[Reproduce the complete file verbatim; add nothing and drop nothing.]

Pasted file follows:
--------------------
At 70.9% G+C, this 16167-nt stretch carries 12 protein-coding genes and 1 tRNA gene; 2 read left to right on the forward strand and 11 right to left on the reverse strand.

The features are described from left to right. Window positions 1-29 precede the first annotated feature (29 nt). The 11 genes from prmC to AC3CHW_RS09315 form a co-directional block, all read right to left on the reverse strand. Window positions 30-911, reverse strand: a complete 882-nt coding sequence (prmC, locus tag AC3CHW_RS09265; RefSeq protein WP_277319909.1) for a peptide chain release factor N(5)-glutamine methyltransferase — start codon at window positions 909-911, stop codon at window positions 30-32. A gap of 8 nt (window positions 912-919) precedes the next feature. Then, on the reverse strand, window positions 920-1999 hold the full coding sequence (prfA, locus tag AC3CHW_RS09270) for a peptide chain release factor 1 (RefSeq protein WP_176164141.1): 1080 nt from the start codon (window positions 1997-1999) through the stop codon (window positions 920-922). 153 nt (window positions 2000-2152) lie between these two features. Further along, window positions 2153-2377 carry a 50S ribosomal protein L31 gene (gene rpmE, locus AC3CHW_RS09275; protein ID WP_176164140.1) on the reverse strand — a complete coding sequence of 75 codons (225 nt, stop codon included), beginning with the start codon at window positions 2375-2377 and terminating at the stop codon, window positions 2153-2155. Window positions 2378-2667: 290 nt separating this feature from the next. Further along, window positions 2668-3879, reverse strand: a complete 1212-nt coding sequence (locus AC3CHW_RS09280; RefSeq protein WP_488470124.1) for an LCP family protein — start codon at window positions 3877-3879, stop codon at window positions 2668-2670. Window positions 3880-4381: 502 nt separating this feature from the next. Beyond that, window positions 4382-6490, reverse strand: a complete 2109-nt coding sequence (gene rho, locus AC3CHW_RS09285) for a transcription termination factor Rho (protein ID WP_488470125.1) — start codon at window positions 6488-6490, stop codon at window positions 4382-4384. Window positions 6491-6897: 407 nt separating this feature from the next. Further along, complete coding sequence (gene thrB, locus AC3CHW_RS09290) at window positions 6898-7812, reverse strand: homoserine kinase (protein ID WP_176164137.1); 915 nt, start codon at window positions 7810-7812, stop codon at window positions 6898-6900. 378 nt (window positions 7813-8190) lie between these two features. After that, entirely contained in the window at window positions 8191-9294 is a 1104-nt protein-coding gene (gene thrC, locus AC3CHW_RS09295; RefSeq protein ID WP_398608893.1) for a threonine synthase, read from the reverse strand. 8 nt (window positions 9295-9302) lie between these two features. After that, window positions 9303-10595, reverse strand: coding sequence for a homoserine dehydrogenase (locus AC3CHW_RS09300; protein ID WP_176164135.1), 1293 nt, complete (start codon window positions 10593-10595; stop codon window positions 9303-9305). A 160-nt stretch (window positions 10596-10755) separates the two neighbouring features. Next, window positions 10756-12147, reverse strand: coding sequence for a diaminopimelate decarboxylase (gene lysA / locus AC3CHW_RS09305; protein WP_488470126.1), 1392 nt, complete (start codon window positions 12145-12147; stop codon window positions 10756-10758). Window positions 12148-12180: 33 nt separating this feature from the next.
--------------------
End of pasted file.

At 70.9% G+C, this 16167-nt stretch carries 12 protein-coding genes and 1 tRNA gene; 2 read left to right on the forward strand and 11 right to left on the reverse strand.

The features are described from left to right. Window positions 1-29 precede the first annotated feature (29 nt). The 11 genes from prmC to AC3CHW_RS09315 form a co-directional block, all read right to left on the reverse strand. Window positions 30-911, reverse strand: a complete 882-nt coding sequence (prmC, locus tag AC3CHW_RS09265; RefSeq protein WP_277319909.1) for a peptide chain release factor N(5)-glutamine methyltransferase — start codon at window positions 909-911, stop codon at window positions 30-32. A gap of 8 nt (window positions 912-919) precedes the next feature. Then, on the reverse strand, window positions 920-1999 hold the full coding sequence (prfA, locus tag AC3CHW_RS09270) for a peptide chain release factor 1 (RefSeq protein WP_176164141.1): 1080 nt from the start codon (window positions 1997-1999) through the stop codon (window positions 920-922). 153 nt (window positions 2000-2152) lie between these two features. Further along, window positions 2153-2377 carry a 50S ribosomal protein L31 gene (gene rpmE, locus AC3CHW_RS09275; protein ID WP_176164140.1) on the reverse strand — a complete coding sequence of 75 codons (225 nt, stop codon included), beginning with the start codon at window positions 2375-2377 and terminating at the stop codon, window positions 2153-2155. Window positions 2378-2667: 290 nt separating this feature from the next. Further along, window positions 2668-3879, reverse strand: a complete 1212-nt coding sequence (locus AC3CHW_RS09280; RefSeq protein WP_488470124.1) for an LCP family protein — start codon at window positions 3877-3879, stop codon at window positions 2668-2670. Window positions 3880-4381: 502 nt separating this feature from the next. Beyond that, window positions 4382-6490, reverse strand: a complete 2109-nt coding sequence (gene rho, locus AC3CHW_RS09285) for a transcription termination factor Rho (protein ID WP_488470125.1) — start codon at window positions 6488-6490, stop codon at window positions 4382-4384. Window positions 6491-6897: 407 nt separating this feature from the next. Further along, complete coding sequence (gene thrB, locus AC3CHW_RS09290) at window positions 6898-7812, reverse strand: homoserine kinase (protein ID WP_176164137.1); 915 nt, start codon at window positions 7810-7812, stop codon at window positions 6898-6900. 378 nt (window positions 7813-8190) lie between these two features. After that, entirely contained in the window at window positions 8191-9294 is a 1104-nt protein-coding gene (gene thrC, locus AC3CHW_RS09295; RefSeq protein ID WP_398608893.1) for a threonine synthase, read from the reverse strand. 8 nt (window positions 9295-9302) lie between these two features. After that, window positions 9303-10595, reverse strand: coding sequence for a homoserine dehydrogenase (locus AC3CHW_RS09300; protein ID WP_176164135.1), 1293 nt, complete (start codon window positions 10593-10595; stop codon window positions 9303-9305). A 160-nt stretch (window positions 10596-10755) separates the two neighbouring features. Next, window positions 10756-12147, reverse strand: coding sequence for a diaminopimelate decarboxylase (gene lysA / locus AC3CHW_RS09305; protein WP_488470126.1), 1392 nt, complete (start codon window positions 12145-12147; stop codon window positions 10756-10758). Window positions 12148-12180: 33 nt separating this feature from the next.